On any Friday night, as the sun sinks down in the western sky, Hanapepe Town brings out the tinsel and glitter, baubles and treasure chests. Artists and musicians, lei makers, pie vendors, and an eclectic assortment of camp followers paint their faces and their canvases – of a hundred different mediums – to welcome the public to their weekly street fair. It may be “off the beaten track” but Hanapepe Town – and the raving “Friday Night NOT JUST Art Night” -- is a weekly attraction that cannot be missed.
By day the wide and sun drenched Main Street is cloaked in dazzling hot pink bougainvillea and brightly painted shop fronts – a modern addition to an important and historic town that had its heyday in the early 20th century. Behind the modern trappings rest the ghosts of the old Hawaiian west -- weathered storefronts, a feed and grain depot, a general store with a flapping screen door.
Many of these old structures are now on the National Register of Historic Places. Look for the plaques marking these antique buildings, including the circa-1926 Chang Building, which was once a bakery, then a pool hall and which now houses the Banana Patch Studio. Stagger into the previous century when you stroll on the swinging footbridge across the Hanapepe River, and take a moment of silence to remember the 1924 labor strike that left 20 disgruntled sugar cane workers dead. Hanapepe Cafe in the old Igawa Drug Store building still features its '50s soda fountain, but now is a fine-dining vegetarian venue that is only open for dinner on Friday night.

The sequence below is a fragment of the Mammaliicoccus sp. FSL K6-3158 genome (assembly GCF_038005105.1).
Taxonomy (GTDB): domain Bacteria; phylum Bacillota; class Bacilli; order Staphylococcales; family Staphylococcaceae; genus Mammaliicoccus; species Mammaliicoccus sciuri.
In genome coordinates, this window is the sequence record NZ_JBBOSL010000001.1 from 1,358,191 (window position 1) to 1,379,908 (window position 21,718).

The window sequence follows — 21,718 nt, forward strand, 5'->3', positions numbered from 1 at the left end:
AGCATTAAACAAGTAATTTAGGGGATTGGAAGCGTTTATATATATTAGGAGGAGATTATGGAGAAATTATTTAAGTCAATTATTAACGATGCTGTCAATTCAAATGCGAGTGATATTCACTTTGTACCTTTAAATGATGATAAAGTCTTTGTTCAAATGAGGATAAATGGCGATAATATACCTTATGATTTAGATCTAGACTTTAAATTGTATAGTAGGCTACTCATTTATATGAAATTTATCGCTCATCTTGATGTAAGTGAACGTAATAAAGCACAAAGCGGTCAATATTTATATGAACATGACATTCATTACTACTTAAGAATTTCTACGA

Modern day Hanapepe has numerous art galleries, mobile food vendors and offbeat boutiques strung like a lei along Hanapepe Road, a loop embracing the town in the southwest corner of Kauai. Translucent bowls and platters crafted from Hawaiian woods are proudly displayed from crystal clear windows lit by almond-colored spotlights, and sharks teeth and seashell bangles erupt from sand-filled jewelry boxes. Under the starry blanket of the black velvet night, musicians play music – ranging from classical to 50s Rock-a-Billy – alongside scarves and sarongs hanging from bamboo poles.
Every Friday the town’s entrepreneurs host Art Night beginning at 6 p.m. For more information call Ed or Cynthia at the Talk Story Book Store (located in the historic Yoshiura Store) at (808) 335-6469 or just stop in and peruse their millions of amazing books and talk story in person.
To order Monster Tacos ahead call Heather at (808) 635-6116. The Blackened Ahi Taco is one menu item that you will wish you could take home to all your friends!